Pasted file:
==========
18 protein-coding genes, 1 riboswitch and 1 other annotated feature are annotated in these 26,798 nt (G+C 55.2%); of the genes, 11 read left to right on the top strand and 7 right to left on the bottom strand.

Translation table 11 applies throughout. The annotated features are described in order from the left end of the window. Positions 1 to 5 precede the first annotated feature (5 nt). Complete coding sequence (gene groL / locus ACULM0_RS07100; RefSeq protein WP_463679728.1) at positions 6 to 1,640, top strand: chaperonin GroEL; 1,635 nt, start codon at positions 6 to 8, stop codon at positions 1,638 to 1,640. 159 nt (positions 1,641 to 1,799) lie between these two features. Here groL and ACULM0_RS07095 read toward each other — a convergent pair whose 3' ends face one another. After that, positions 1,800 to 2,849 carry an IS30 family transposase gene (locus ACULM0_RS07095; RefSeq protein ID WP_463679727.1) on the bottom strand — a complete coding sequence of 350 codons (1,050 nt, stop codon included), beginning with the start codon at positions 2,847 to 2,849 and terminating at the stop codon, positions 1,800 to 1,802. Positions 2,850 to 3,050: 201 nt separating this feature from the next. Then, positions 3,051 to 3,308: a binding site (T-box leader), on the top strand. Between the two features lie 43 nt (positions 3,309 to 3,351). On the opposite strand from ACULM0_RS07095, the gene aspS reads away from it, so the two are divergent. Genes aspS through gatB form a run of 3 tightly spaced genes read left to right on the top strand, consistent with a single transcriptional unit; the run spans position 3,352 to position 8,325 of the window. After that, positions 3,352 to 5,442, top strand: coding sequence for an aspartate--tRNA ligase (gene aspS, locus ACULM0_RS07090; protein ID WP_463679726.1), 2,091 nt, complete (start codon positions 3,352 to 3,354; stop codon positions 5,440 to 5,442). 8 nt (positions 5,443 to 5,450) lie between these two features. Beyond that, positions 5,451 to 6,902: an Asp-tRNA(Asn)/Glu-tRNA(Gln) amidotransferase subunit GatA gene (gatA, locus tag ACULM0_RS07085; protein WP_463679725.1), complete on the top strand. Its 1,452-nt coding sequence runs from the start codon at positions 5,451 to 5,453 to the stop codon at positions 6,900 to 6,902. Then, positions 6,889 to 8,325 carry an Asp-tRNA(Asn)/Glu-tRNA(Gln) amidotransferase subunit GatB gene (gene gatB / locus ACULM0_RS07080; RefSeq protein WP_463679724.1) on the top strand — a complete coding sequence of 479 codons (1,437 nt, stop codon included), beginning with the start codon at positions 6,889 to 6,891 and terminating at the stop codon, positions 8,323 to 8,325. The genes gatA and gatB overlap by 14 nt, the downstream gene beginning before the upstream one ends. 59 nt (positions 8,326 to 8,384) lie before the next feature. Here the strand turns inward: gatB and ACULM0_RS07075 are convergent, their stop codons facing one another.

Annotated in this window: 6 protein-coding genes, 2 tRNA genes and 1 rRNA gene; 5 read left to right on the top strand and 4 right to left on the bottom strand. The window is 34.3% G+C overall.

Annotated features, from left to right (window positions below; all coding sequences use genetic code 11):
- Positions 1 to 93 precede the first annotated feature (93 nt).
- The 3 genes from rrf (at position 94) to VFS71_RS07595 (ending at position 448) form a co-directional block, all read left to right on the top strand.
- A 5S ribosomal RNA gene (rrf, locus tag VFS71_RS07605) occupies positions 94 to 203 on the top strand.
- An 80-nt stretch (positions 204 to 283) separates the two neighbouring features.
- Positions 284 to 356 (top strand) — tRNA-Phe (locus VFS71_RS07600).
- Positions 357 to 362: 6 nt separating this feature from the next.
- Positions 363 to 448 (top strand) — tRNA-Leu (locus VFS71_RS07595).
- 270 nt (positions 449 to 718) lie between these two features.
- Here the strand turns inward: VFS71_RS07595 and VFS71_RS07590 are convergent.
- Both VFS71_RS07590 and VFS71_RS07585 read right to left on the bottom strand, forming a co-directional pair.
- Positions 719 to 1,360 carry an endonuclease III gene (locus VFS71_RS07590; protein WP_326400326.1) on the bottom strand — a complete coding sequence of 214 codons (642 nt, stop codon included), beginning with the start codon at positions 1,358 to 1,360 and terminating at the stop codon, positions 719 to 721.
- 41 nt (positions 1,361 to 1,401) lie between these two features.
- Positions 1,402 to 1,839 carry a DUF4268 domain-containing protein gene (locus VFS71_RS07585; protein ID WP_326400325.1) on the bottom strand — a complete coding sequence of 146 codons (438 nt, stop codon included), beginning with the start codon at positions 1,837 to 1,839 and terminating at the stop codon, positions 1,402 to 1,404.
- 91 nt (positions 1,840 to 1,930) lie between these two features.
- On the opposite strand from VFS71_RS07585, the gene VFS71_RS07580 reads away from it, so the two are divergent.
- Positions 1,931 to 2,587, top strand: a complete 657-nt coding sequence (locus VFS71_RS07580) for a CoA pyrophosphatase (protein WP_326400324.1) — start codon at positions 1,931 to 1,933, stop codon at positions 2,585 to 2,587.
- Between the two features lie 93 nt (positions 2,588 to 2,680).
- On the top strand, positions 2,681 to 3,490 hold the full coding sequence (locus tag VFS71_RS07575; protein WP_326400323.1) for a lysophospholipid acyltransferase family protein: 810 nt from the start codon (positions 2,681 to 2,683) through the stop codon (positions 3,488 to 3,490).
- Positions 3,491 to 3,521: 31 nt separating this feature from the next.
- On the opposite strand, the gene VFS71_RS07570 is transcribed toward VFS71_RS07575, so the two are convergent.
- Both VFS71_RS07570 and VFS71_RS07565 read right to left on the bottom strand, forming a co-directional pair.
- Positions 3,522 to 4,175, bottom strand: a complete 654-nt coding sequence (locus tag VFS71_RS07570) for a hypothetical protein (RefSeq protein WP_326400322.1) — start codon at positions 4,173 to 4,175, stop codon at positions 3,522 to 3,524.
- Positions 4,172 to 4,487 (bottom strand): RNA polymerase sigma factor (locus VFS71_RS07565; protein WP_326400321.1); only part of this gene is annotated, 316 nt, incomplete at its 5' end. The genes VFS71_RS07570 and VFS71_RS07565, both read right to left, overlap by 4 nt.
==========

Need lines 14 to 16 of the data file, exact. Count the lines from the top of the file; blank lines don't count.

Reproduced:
- Both VFS71_RS07590 and VFS71_RS07585 read right to left on the bottom strand, forming a co-directional pair.
- Positions 719 to 1,360 carry an endonuclease III gene (locus VFS71_RS07590; protein WP_326400326.1) on the bottom strand — a complete coding sequence of 214 codons (642 nt, stop codon included), beginning with the start codon at positions 1,358 to 1,360 and terminating at the stop codon, positions 719 to 721.
- 41 nt (positions 1,361 to 1,401) lie between these two features.